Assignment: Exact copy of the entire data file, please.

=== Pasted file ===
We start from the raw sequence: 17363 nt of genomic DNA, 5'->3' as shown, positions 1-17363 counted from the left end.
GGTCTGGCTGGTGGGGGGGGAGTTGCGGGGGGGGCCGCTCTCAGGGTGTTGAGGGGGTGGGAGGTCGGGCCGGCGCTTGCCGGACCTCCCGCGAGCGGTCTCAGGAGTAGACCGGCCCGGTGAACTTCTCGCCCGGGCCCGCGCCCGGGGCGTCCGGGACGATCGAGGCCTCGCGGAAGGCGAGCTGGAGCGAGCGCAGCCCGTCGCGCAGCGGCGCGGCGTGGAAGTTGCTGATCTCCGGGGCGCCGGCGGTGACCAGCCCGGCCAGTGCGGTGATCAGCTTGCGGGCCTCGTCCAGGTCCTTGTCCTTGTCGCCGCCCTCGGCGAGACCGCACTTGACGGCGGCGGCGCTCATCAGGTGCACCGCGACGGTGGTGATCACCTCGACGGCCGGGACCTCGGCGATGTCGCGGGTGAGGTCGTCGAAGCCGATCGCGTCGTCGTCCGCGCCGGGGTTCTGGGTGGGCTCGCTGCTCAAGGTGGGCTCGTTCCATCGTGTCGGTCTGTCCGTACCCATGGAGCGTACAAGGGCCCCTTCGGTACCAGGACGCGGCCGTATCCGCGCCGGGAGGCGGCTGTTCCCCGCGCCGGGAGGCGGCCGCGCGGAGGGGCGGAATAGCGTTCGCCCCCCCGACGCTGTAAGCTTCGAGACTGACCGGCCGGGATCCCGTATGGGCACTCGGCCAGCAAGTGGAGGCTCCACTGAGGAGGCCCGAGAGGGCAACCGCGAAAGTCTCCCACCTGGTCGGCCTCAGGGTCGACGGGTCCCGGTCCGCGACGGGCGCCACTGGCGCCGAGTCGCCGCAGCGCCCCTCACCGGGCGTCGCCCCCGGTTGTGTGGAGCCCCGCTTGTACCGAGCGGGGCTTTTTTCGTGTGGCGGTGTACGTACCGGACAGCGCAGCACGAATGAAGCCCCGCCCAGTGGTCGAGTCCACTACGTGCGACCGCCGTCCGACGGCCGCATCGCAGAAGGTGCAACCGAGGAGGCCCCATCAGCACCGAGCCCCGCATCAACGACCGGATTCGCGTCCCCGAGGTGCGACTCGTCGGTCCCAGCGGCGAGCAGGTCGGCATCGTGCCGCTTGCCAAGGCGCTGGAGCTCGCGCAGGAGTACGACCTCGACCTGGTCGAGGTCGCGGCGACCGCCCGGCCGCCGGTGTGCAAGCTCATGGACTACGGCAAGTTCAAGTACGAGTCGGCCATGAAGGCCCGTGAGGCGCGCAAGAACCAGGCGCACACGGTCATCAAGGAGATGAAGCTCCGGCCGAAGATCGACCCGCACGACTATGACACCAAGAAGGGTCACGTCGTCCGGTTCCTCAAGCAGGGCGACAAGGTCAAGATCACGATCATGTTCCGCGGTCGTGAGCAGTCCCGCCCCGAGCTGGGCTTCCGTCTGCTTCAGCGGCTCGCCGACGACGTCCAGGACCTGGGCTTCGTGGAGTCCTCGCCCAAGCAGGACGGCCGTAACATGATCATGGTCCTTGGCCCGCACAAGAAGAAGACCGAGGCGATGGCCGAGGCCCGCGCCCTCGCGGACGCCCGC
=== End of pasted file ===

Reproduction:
We start from the raw sequence: 17363 nt of genomic DNA, 5'->3' as shown, positions 1-17363 counted from the left end.
GGTCTGGCTGGTGGGGGGGGAGTTGCGGGGGGGGCCGCTCTCAGGGTGTTGAGGGGGTGGGAGGTCGGGCCGGCGCTTGCCGGACCTCCCGCGAGCGGTCTCAGGAGTAGACCGGCCCGGTGAACTTCTCGCCCGGGCCCGCGCCCGGGGCGTCCGGGACGATCGAGGCCTCGCGGAAGGCGAGCTGGAGCGAGCGCAGCCCGTCGCGCAGCGGCGCGGCGTGGAAGTTGCTGATCTCCGGGGCGCCGGCGGTGACCAGCCCGGCCAGTGCGGTGATCAGCTTGCGGGCCTCGTCCAGGTCCTTGTCCTTGTCGCCGCCCTCGGCGAGACCGCACTTGACGGCGGCGGCGCTCATCAGGTGCACCGCGACGGTGGTGATCACCTCGACGGCCGGGACCTCGGCGATGTCGCGGGTGAGGTCGTCGAAGCCGATCGCGTCGTCGTCCGCGCCGGGGTTCTGGGTGGGCTCGCTGCTCAAGGTGGGCTCGTTCCATCGTGTCGGTCTGTCCGTACCCATGGAGCGTACAAGGGCCCCTTCGGTACCAGGACGCGGCCGTATCCGCGCCGGGAGGCGGCTGTTCCCCGCGCCGGGAGGCGGCCGCGCGGAGGGGCGGAATAGCGTTCGCCCCCCCGACGCTGTAAGCTTCGAGACTGACCGGCCGGGATCCCGTATGGGCACTCGGCCAGCAAGTGGAGGCTCCACTGAGGAGGCCCGAGAGGGCAACCGCGAAAGTCTCCCACCTGGTCGGCCTCAGGGTCGACGGGTCCCGGTCCGCGACGGGCGCCACTGGCGCCGAGTCGCCGCAGCGCCCCTCACCGGGCGTCGCCCCCGGTTGTGTGGAGCCCCGCTTGTACCGAGCGGGGCTTTTTTCGTGTGGCGGTGTACGTACCGGACAGCGCAGCACGAATGAAGCCCCGCCCAGTGGTCGAGTCCACTACGTGCGACCGCCGTCCGACGGCCGCATCGCAGAAGGTGCAACCGAGGAGGCCCCATCAGCACCGAGCCCCGCATCAACGACCGGATTCGCGTCCCCGAGGTGCGACTCGTCGGTCCCAGCGGCGAGCAGGTCGGCATCGTGCCGCTTGCCAAGGCGCTGGAGCTCGCGCAGGAGTACGACCTCGACCTGGTCGAGGTCGCGGCGACCGCCCGGCCGCCGGTGTGCAAGCTCATGGACTACGGCAAGTTCAAGTACGAGTCGGCCATGAAGGCCCGTGAGGCGCGCAAGAACCAGGCGCACACGGTCATCAAGGAGATGAAGCTCCGGCCGAAGATCGACCCGCACGACTATGACACCAAGAAGGGTCACGTCGTCCGGTTCCTCAAGCAGGGCGACAAGGTCAAGATCACGATCATGTTCCGCGGTCGTGAGCAGTCCCGCCCCGAGCTGGGCTTCCGTCTGCTTCAGCGGCTCGCCGACGACGTCCAGGACCTGGGCTTCGTGGAGTCCTCGCCCAAGCAGGACGGCCGTAACATGATCATGGTCCTTGGCCCGCACAAGAAGAAGACCGAGGCGATGGCCGAGGCCCGCGCCCTCGCGGACGCCCGC